water usage In the textile industry
Without water there would be no life on Earth. In the UK we are fortunate enough to have a seemingly infinite supply of water and, as such, it is hard to imagine a world without it. But for the 2 billion people currently living in water-stressed countries, this nightmare is a reality.
It is estimated that, around the world, water shortages are causing the deaths of approximately 5 million people a year - with many having no access to clean water for hydration or good sanitation. At Textile Rebellion, we are committed to fighting the mass-wastage of water which is contributing to such catastrophic shortages. With this article, our upcoming social media campaign and much more, we aim to shine a light on the huge role the textile industry is playing in this unsustainable water usage, and to encourage mass change for the good of humanity and the planet.
As the third highest user of water (after oil and paper), the textile industry’s impact on global water supplies is monstrous. A kilogram of cotton alone takes an average of 10,000 litres of water to cultivate. A third of textiles produced worldwide are made from cotton, so this spells out a huge problem, but this is sadly only the tip of the iceberg when it comes to the textile industry’s water usage. The entire production process for clothing relies heavily on water, from the cultivation of raw materials, to the dyeing of fabrics and finishing of garments.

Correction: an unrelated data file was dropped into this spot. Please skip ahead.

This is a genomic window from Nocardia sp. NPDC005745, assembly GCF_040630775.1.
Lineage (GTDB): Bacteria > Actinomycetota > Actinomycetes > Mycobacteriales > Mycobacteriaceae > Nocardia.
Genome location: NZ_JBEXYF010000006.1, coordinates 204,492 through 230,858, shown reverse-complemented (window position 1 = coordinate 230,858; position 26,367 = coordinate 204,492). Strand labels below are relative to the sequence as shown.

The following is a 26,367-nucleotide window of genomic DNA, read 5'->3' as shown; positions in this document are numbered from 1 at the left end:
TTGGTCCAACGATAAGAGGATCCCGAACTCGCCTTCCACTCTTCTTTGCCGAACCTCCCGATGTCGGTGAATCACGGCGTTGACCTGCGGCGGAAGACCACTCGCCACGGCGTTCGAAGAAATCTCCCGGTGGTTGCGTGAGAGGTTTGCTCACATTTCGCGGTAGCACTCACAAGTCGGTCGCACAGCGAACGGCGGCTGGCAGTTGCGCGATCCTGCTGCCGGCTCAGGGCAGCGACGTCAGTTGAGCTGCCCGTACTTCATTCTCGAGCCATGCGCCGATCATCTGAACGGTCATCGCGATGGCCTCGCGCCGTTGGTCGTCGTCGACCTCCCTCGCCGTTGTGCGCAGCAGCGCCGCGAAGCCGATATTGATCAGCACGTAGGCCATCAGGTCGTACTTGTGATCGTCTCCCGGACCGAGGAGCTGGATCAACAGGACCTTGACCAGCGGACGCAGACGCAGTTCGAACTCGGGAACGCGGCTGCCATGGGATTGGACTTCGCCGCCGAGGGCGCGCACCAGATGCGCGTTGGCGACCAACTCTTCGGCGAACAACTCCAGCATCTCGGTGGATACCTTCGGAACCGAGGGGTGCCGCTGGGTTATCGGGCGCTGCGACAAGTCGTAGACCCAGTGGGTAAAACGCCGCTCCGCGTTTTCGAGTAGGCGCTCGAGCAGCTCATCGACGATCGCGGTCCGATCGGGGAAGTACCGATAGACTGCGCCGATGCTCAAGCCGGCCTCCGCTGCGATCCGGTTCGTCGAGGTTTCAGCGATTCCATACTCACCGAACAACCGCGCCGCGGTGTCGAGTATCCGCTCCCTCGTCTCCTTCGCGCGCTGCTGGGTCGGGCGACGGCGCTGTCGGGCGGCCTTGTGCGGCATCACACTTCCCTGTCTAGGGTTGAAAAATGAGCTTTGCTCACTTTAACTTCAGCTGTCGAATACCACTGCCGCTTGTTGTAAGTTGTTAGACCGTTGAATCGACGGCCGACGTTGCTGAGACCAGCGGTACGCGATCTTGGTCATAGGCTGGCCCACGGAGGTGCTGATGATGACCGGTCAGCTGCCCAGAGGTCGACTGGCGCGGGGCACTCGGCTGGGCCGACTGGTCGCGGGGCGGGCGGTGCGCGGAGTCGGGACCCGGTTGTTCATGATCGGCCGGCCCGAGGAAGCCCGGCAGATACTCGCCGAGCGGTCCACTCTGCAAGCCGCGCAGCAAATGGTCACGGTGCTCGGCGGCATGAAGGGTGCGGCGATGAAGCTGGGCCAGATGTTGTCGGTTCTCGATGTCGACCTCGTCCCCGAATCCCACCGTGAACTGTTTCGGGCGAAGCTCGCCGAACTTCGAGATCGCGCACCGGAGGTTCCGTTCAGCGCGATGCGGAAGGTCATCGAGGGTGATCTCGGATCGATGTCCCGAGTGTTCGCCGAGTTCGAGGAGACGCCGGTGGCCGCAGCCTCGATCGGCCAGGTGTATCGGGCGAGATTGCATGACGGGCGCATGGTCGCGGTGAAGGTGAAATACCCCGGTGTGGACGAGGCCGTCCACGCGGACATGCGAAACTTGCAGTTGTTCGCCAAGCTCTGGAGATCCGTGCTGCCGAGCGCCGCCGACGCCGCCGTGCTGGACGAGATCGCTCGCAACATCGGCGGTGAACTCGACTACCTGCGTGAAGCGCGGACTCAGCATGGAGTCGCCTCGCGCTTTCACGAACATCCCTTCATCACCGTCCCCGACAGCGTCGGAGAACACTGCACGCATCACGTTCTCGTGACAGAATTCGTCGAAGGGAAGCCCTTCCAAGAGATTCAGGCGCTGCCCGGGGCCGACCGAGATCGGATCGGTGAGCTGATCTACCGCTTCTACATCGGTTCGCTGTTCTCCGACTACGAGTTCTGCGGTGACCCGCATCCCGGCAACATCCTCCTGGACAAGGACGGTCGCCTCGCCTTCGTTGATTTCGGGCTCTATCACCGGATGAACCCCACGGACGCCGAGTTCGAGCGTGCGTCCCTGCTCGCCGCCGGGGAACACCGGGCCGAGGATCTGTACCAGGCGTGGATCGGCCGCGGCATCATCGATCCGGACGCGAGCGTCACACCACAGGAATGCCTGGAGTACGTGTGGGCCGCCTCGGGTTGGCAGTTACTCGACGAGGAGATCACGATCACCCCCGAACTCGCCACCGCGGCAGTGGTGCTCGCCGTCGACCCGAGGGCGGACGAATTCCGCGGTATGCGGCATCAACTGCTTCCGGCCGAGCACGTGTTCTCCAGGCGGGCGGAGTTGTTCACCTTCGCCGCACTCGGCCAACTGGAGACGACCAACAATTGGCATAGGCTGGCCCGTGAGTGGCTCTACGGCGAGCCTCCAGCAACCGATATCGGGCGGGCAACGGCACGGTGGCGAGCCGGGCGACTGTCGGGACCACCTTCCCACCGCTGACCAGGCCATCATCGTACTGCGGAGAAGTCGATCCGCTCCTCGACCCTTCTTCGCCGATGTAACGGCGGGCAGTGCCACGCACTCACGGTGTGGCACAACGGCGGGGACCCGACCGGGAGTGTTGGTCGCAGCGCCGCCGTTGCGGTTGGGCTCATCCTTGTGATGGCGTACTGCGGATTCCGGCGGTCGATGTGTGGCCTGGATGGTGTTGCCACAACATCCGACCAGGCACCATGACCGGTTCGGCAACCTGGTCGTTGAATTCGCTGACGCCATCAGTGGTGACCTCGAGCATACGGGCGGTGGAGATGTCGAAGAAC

According to Common Objective, ‘the fashion industry currently uses enough water to quench the thirst of 110 million people for an entire year’. What’s more, it is often the citizens of the countries we rely on most for our garment production who are most affected by these shortages. Central Asia’s Aral Sea, for example, was once the fourth largest lake in the world, but has shrunk to 10% of its original volume, largely as a result of irrigation for cotton farming. Other key water sources continue to be used up by the textile industry, resulting in famines, droughts and, therefore, countless deaths at the hands of unnecessary water usage.
Though some companies have started to implement changes to limit their water usage, many refuse to make the changes necessary to ensure a sustainable future for their industry. Though consumer habits can certainly contribute to the mass change necessary to save countless lives, such a grand scale of change, we believe, must start with these companies taking responsibility and addressing the huge problems in their means of production. Some changes we can demand these companies to make include:
Working with production sites that recycle or re-use effluent water from processing.
Working with industry partners to reduce and remove water use from dyeing, stone-washing and finishing processes.
Providing clear instructions to consumers to reduce the amount of water and energy use’. (Common Objective)